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Monthly Archives: February 2010

Laughter on a mid-winter day

Preaching Now sent links to the following humorous stories. They will give you a chuckle.

What not to buy for Valentine’s Day

The moral of the story

 
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Posted by on February 9, 2010 in Fun

 

Men need to be MEN

Men. Initiate! Great post by my friend and former colleague, Tim Jack. Intriguing, thought-provoking, and convicting.

 
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Posted by on February 8, 2010 in Culture, Scripture

 

Maintain your balance

There are days when a circus elephant has better balance than I do. Six months after my episode of vertigo, my balance has still not returned completely. I can climb a ladder, I can ride a bicycle, I can ride a roller coaster. I just cannot walk in a straight line. I cannot stand still without feeling like I am tipping over.

One of the benefits of dealing with this illness is that I have learned far more about my balance system than I ever knew before. I discovered that our balance system is made up of three components:

  • Eyes (Visual)
  • Inner ear (Vestibular)
  • Feet (Somatosensory – pressure and muscle sense)

Since I still have issues caused by my inner ear, I rely heavily on visual cues and what my feet sense to keep myself upright and balanced. Little changes in those two areas have a dramatic effect on me. My wife bought a thicker rug for our bathroom and the extra thickness makes me feel like I am “up in the air.” My greatest challenge, however is that I cannot walk in the dark. When I walk down the hallway at night, I have to turn on the lights. If I don’t, I drift into the walls. The simple act of turning off the bedroom light and walking a few feet to the bed is a challenge. “Falling into bed” took on a whole new meaning.

I am physically unable to walk in the dark. To maintain my balance, I have to turn on the lights.

In the same way, if I want to maintain my spiritual balance, I also need to walk in the light. If I turn off the light of God’s Word, I might bounce off something more harmful than a wall. I might fall into an addictive behavior. I might flirt with another woman and drift into an affair. I might trip over a sin and bruise my integrity. But if I let the Word of God shine in my life, I will walk in a straight line because I will see that God is walking right beside me.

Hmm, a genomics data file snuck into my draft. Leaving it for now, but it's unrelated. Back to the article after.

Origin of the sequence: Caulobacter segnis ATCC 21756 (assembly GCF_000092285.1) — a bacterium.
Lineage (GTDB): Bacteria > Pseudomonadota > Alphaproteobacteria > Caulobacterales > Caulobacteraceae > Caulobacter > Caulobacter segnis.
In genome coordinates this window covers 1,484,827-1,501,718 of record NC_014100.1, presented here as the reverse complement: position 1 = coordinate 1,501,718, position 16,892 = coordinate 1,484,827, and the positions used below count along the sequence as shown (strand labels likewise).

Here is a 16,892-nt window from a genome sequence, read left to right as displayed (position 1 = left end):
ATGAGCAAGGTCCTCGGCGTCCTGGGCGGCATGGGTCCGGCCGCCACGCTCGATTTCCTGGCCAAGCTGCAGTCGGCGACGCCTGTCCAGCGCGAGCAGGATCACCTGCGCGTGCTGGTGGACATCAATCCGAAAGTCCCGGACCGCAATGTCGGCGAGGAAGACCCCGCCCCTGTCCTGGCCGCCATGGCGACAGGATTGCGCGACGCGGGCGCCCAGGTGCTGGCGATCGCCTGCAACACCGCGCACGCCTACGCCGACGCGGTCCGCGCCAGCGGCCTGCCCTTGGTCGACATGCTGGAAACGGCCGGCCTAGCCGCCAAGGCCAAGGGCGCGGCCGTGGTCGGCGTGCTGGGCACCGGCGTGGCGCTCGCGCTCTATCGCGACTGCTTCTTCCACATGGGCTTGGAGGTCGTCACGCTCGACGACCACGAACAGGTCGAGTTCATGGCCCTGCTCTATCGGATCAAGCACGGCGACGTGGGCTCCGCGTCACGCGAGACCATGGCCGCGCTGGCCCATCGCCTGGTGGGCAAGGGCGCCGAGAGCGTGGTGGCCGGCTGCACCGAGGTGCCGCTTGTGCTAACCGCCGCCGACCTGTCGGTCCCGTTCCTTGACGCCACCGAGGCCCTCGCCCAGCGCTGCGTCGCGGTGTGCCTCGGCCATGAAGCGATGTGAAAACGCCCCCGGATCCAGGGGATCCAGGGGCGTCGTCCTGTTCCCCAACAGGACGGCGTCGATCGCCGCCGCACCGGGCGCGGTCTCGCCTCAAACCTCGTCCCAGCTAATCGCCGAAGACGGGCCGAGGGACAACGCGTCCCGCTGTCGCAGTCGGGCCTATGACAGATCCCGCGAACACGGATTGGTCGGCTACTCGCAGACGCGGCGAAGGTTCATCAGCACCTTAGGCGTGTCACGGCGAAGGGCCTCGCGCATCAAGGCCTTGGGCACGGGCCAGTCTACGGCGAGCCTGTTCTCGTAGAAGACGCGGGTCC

“This is the message we have heard from him and proclaim to you, that God is light, and in him is no darkness at all. If we say we have fellowship with him while we walk in darkness, we lie and do not practice the truth. But if we walk in the light, as he is in the light, we have fellowship with one another, and the blood of Jesus his Son cleanses us from all sin.” (1 John 1:5-7, ESV)

 
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Posted by on February 7, 2010 in Character, Personal growth, Scripture

 

Is it spring already?

Washington D. C. and Baltimore may be buried in snow, but it is spring in Seattle. The iris’ and day lilies are getting ready to bloom, the trees are budding, and I mowed the lawn this morning. Was Groundhog Day really only four days ago?

 
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Posted by on February 6, 2010 in Photos, Seattle, Spring

 

JAG

I came across a website where you can watch the TV show JAG online. The site has almost all the episodes of the 10 seasons of JAG (1995-2005). After watching a few, I was reminded why I enjoyed the program when it was on the air. JAG was well written and had interesting stories, many of which were seemingly pulled from the headlines of the time. It had believable characters with real life issues and back-stories that drew you in. The characters acted out of conviction, honor, duty, and loyalty. But what appealed to me the most then, and now, is that the characters were heroic. They righted wrongs. They fought for the underdog. The individuals made a difference in the world. Good show.

 
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Posted by on February 6, 2010 in TV

 

Husky athletics

Is any team more of a Jekyll and Hyde than the UW men’s basketball team this year? Dominant at home and AWOL on the road. Hard to figure out.

Has anyone done more to turn around the culture of a program than Steve Sarkisian has done with the UW football team? From the 0-12 debacle of one year ago to winning some key games this past season to bringing in a nationally ranked recuiting class two days ago? Fans have confidence and hope that the program is back on solid ground and heading in the right direction.

 
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Posted by on February 5, 2010 in News stories, Seattle, Sports, WA